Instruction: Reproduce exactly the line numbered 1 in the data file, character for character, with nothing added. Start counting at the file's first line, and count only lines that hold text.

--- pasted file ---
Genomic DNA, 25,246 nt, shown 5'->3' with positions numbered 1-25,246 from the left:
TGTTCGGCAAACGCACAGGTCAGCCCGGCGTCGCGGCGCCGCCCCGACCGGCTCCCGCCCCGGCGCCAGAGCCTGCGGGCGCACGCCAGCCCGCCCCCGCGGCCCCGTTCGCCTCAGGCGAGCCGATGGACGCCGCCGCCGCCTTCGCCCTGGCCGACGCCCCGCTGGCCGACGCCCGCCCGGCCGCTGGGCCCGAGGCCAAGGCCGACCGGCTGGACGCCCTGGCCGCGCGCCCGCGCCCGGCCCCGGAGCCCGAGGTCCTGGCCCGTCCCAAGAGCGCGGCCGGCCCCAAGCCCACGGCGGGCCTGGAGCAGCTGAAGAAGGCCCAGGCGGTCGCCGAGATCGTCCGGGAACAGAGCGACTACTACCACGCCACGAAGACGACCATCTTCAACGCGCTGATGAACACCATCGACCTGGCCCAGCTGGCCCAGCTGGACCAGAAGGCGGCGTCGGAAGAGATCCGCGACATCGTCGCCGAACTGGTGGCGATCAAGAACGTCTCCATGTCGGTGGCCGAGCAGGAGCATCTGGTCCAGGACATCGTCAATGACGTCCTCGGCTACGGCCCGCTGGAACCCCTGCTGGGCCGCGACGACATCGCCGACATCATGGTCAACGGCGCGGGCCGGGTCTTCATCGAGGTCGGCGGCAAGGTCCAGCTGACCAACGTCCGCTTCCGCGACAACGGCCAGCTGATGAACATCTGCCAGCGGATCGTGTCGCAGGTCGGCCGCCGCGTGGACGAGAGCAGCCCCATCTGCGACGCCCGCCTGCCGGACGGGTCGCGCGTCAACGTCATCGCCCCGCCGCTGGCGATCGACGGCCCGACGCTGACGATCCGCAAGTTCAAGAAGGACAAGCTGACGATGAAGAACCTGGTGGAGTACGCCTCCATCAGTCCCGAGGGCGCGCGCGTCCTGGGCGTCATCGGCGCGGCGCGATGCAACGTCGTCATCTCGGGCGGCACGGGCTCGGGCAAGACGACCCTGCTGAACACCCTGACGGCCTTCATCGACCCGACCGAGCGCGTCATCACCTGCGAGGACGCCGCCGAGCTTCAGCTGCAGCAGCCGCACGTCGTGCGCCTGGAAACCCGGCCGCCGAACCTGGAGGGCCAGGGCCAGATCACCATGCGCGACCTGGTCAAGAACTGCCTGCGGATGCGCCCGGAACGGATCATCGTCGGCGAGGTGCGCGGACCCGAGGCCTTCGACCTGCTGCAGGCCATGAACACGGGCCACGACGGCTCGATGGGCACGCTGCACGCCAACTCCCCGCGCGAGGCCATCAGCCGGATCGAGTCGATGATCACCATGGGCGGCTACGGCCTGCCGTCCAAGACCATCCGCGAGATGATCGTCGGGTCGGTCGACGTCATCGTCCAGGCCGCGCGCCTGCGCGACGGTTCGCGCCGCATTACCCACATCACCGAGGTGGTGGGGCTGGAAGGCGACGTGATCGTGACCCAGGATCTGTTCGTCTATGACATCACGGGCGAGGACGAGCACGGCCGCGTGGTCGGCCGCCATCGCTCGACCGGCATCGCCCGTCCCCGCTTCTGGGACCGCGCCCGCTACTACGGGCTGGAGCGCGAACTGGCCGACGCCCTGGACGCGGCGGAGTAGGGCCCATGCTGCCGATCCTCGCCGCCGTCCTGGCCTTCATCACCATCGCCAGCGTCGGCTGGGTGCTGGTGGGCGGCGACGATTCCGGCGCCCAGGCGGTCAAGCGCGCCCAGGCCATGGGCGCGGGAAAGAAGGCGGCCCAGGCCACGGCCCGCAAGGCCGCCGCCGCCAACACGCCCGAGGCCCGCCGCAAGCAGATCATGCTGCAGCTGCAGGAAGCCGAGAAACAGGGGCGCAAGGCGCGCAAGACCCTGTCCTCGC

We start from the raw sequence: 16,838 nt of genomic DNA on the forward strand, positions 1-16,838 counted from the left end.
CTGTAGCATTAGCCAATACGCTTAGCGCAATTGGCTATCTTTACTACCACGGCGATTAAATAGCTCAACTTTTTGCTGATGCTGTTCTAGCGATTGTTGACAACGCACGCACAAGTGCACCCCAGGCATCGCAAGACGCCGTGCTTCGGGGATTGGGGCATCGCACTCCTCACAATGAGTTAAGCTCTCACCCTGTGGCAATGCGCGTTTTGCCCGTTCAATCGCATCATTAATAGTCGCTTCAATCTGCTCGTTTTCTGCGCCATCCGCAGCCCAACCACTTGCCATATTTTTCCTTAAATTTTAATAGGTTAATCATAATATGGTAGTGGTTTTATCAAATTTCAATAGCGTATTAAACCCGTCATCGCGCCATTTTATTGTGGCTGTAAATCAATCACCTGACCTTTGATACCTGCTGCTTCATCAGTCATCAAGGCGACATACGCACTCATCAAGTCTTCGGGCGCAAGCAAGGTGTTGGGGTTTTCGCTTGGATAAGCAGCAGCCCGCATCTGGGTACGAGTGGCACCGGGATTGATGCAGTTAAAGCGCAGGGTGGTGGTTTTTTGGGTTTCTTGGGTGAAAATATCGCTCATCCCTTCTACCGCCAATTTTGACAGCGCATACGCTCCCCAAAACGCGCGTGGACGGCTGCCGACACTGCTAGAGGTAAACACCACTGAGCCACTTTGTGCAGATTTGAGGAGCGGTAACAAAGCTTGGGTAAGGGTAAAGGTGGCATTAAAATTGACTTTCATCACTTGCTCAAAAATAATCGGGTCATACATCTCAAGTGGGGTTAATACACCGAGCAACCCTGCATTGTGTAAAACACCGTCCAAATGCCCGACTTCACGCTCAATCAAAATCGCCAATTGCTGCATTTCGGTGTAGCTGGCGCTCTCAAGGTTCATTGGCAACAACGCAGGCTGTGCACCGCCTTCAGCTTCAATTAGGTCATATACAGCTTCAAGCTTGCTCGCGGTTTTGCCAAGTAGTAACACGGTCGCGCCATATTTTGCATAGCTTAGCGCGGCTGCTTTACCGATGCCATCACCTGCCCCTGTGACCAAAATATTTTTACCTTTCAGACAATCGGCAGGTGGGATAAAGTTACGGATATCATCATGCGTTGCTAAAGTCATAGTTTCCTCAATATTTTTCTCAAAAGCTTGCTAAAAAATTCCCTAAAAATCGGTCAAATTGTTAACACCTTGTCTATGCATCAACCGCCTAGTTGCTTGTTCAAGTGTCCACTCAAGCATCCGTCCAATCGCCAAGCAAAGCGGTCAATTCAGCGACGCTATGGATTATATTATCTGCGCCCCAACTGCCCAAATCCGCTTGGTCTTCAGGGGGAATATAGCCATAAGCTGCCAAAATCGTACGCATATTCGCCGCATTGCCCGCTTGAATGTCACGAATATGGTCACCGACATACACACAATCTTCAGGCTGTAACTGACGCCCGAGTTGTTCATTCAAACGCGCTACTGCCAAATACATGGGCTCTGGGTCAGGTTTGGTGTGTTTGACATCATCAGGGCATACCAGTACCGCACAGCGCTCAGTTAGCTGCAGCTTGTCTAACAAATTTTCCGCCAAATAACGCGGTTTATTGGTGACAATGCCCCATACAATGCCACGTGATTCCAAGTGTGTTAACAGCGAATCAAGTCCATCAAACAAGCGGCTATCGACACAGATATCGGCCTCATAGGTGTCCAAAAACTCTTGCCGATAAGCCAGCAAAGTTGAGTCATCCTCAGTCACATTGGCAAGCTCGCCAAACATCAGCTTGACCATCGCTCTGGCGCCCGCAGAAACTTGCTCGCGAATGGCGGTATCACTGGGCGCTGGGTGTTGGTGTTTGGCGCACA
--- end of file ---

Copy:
Genomic DNA, 25,246 nt, shown 5'->3' with positions numbered 1-25,246 from the left: